The judge in the Hamdan case, which opened Monday at Guantanamo Bay, has ruled that the prosecution cannot use certain statements taken from accused Osama bin Laden aide Salim Hamdan while he was held at Panshir and Bagram Air Base, Afghanistan.
The judge, Navy Captain Keith Allred, found that the statements were provided while Hamdan was subjected to “highly coercive” conditions. He left open the possibility that the prosecution could use statements by Hamdan during detention at Gitmo. Prosecutors expressed confidence that the ruling would not impair their ability to try the case. Nonetheless, chief prosecutor Army Colonel Lawrence Morris said the government might appeal the ruling, citing the possibility that the ruling would influence the prosecution of future cases.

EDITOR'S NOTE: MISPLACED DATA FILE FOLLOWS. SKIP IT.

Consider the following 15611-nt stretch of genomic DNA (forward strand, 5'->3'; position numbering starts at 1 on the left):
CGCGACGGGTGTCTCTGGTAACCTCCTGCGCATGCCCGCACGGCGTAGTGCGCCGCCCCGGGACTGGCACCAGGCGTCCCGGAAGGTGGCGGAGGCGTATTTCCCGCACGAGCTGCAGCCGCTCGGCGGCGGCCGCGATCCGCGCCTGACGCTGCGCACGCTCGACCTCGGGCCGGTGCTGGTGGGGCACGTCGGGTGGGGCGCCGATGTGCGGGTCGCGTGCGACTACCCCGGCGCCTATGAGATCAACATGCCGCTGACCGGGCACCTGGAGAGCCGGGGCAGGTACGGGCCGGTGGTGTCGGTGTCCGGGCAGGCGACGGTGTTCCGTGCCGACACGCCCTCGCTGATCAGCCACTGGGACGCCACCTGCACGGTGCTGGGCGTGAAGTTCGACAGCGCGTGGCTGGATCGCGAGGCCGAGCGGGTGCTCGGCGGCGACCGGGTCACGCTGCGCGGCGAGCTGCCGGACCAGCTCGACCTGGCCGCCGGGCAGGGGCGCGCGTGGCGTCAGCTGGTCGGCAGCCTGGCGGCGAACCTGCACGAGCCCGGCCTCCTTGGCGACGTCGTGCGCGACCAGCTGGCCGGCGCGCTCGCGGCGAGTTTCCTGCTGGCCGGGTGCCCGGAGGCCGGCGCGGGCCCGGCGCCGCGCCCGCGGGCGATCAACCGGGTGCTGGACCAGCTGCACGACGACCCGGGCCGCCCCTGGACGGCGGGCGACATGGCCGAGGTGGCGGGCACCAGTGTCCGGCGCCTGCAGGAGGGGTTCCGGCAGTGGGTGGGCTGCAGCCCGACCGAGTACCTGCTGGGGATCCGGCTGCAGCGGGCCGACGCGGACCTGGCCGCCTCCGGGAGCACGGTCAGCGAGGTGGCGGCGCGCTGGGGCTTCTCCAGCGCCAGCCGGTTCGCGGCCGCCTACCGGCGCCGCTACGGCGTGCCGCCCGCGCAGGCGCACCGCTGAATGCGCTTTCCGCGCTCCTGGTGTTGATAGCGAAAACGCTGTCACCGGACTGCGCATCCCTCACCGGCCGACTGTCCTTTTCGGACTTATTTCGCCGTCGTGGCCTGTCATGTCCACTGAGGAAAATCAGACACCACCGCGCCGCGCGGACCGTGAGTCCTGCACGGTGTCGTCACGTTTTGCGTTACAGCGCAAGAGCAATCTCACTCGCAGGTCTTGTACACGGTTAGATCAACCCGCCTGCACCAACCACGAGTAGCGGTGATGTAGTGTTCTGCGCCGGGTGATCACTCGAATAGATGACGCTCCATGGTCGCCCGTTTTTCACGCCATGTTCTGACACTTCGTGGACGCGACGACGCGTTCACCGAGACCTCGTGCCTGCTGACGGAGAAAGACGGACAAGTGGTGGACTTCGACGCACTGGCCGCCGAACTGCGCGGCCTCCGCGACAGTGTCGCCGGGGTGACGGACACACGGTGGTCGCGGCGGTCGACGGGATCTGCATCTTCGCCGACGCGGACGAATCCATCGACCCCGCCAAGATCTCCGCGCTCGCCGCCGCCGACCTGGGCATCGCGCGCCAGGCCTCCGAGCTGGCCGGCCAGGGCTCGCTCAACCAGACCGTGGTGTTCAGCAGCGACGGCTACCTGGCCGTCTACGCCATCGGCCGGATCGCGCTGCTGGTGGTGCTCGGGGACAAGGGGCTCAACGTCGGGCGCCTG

Judge Allred previously issued a ruling (reported in CAAFlog here) disqualifying the convening authority’s legal adviser, Air Force Brigadier General Thomas Hartmann, from participating in the Hamdan case based on allegations that General Hartmann improperly attempted to influence the proceedings. The Hamdan case was cleared to go forward following a ruling from the U.S. District Court for the District of Columbia released on Friday.